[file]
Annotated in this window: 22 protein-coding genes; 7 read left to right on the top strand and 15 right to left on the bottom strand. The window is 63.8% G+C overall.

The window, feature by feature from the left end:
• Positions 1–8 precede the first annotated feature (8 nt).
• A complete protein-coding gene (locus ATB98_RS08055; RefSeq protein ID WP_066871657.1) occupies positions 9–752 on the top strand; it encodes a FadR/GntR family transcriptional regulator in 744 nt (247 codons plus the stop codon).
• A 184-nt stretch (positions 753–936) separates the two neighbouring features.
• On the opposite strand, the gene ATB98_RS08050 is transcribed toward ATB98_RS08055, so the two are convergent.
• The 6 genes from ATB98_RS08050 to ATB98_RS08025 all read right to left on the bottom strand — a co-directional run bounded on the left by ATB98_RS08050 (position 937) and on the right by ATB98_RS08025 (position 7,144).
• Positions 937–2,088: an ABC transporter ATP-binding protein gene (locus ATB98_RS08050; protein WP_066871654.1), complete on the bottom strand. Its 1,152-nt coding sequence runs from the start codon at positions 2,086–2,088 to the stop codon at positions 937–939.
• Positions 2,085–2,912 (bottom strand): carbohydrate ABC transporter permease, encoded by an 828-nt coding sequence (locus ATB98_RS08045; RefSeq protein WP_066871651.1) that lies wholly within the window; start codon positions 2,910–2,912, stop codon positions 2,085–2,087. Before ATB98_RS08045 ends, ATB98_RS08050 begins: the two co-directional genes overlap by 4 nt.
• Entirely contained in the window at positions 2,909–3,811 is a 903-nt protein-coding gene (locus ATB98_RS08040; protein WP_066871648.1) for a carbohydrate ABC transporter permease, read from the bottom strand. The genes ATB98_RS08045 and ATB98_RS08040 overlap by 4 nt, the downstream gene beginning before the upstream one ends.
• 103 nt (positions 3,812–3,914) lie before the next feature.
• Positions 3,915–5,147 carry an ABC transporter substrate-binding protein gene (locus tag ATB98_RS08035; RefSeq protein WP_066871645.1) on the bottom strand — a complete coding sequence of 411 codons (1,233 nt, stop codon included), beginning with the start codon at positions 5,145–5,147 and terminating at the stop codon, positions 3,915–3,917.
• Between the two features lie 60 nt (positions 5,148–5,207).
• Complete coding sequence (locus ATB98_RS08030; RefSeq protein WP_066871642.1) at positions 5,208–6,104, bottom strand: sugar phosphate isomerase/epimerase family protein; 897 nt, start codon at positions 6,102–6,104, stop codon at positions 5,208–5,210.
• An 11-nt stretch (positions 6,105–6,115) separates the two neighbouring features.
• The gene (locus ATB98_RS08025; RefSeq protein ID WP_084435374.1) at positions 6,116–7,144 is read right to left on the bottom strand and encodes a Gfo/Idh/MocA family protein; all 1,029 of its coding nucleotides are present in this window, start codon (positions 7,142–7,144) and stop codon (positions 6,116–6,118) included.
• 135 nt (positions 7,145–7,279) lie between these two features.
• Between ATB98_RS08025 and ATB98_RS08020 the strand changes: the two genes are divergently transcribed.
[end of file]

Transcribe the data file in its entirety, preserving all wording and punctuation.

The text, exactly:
Annotated in this window: 22 protein-coding genes; 7 read left to right on the top strand and 15 right to left on the bottom strand. The window is 63.8% G+C overall.

The window, feature by feature from the left end:
• Positions 1–8 precede the first annotated feature (8 nt).
• A complete protein-coding gene (locus ATB98_RS08055; RefSeq protein ID WP_066871657.1) occupies positions 9–752 on the top strand; it encodes a FadR/GntR family transcriptional regulator in 744 nt (247 codons plus the stop codon).
• A 184-nt stretch (positions 753–936) separates the two neighbouring features.
• On the opposite strand, the gene ATB98_RS08050 is transcribed toward ATB98_RS08055, so the two are convergent.
• The 6 genes from ATB98_RS08050 to ATB98_RS08025 all read right to left on the bottom strand — a co-directional run bounded on the left by ATB98_RS08050 (position 937) and on the right by ATB98_RS08025 (position 7,144).
• Positions 937–2,088: an ABC transporter ATP-binding protein gene (locus ATB98_RS08050; protein WP_066871654.1), complete on the bottom strand. Its 1,152-nt coding sequence runs from the start codon at positions 2,086–2,088 to the stop codon at positions 937–939.
• Positions 2,085–2,912 (bottom strand): carbohydrate ABC transporter permease, encoded by an 828-nt coding sequence (locus ATB98_RS08045; RefSeq protein WP_066871651.1) that lies wholly within the window; start codon positions 2,910–2,912, stop codon positions 2,085–2,087. Before ATB98_RS08045 ends, ATB98_RS08050 begins: the two co-directional genes overlap by 4 nt.
• Entirely contained in the window at positions 2,909–3,811 is a 903-nt protein-coding gene (locus ATB98_RS08040; protein WP_066871648.1) for a carbohydrate ABC transporter permease, read from the bottom strand. The genes ATB98_RS08045 and ATB98_RS08040 overlap by 4 nt, the downstream gene beginning before the upstream one ends.
• 103 nt (positions 3,812–3,914) lie before the next feature.
• Positions 3,915–5,147 carry an ABC transporter substrate-binding protein gene (locus tag ATB98_RS08035; RefSeq protein WP_066871645.1) on the bottom strand — a complete coding sequence of 411 codons (1,233 nt, stop codon included), beginning with the start codon at positions 5,145–5,147 and terminating at the stop codon, positions 3,915–3,917.
• Between the two features lie 60 nt (positions 5,148–5,207).
• Complete coding sequence (locus ATB98_RS08030; RefSeq protein WP_066871642.1) at positions 5,208–6,104, bottom strand: sugar phosphate isomerase/epimerase family protein; 897 nt, start codon at positions 6,102–6,104, stop codon at positions 5,208–5,210.
• An 11-nt stretch (positions 6,105–6,115) separates the two neighbouring features.
• The gene (locus ATB98_RS08025; RefSeq protein ID WP_084435374.1) at positions 6,116–7,144 is read right to left on the bottom strand and encodes a Gfo/Idh/MocA family protein; all 1,029 of its coding nucleotides are present in this window, start codon (positions 7,142–7,144) and stop codon (positions 6,116–6,118) included.
• 135 nt (positions 7,145–7,279) lie between these two features.
• Between ATB98_RS08025 and ATB98_RS08020 the strand changes: the two genes are divergently transcribed.